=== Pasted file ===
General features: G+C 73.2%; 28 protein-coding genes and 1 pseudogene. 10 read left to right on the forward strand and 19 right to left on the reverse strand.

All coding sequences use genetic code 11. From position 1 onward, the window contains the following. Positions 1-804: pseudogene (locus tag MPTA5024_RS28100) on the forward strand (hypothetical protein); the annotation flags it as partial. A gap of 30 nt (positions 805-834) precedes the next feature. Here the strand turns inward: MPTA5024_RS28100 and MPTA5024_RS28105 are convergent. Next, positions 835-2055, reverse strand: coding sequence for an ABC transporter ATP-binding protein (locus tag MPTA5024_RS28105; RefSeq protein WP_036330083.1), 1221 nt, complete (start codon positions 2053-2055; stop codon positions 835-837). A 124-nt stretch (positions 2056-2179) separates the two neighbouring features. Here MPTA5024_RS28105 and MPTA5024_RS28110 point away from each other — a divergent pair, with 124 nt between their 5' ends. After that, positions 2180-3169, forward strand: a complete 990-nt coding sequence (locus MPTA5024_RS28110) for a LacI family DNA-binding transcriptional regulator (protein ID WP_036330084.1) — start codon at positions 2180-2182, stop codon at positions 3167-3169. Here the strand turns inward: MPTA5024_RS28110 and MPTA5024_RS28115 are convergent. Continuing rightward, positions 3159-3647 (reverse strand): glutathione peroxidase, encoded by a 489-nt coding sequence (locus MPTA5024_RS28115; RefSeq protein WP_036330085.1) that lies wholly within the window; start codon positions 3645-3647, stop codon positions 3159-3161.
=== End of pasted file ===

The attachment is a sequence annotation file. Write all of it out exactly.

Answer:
General features: G+C 73.2%; 28 protein-coding genes and 1 pseudogene. 10 read left to right on the forward strand and 19 right to left on the reverse strand.

All coding sequences use genetic code 11. From position 1 onward, the window contains the following. Positions 1-804: pseudogene (locus tag MPTA5024_RS28100) on the forward strand (hypothetical protein); the annotation flags it as partial. A gap of 30 nt (positions 805-834) precedes the next feature. Here the strand turns inward: MPTA5024_RS28100 and MPTA5024_RS28105 are convergent. Next, positions 835-2055, reverse strand: coding sequence for an ABC transporter ATP-binding protein (locus tag MPTA5024_RS28105; RefSeq protein WP_036330083.1), 1221 nt, complete (start codon positions 2053-2055; stop codon positions 835-837). A 124-nt stretch (positions 2056-2179) separates the two neighbouring features. Here MPTA5024_RS28105 and MPTA5024_RS28110 point away from each other — a divergent pair, with 124 nt between their 5' ends. After that, positions 2180-3169, forward strand: a complete 990-nt coding sequence (locus MPTA5024_RS28110) for a LacI family DNA-binding transcriptional regulator (protein ID WP_036330084.1) — start codon at positions 2180-2182, stop codon at positions 3167-3169. Here the strand turns inward: MPTA5024_RS28110 and MPTA5024_RS28115 are convergent. Continuing rightward, positions 3159-3647 (reverse strand): glutathione peroxidase, encoded by a 489-nt coding sequence (locus MPTA5024_RS28115; RefSeq protein WP_036330085.1) that lies wholly within the window; start codon positions 3645-3647, stop codon positions 3159-3161.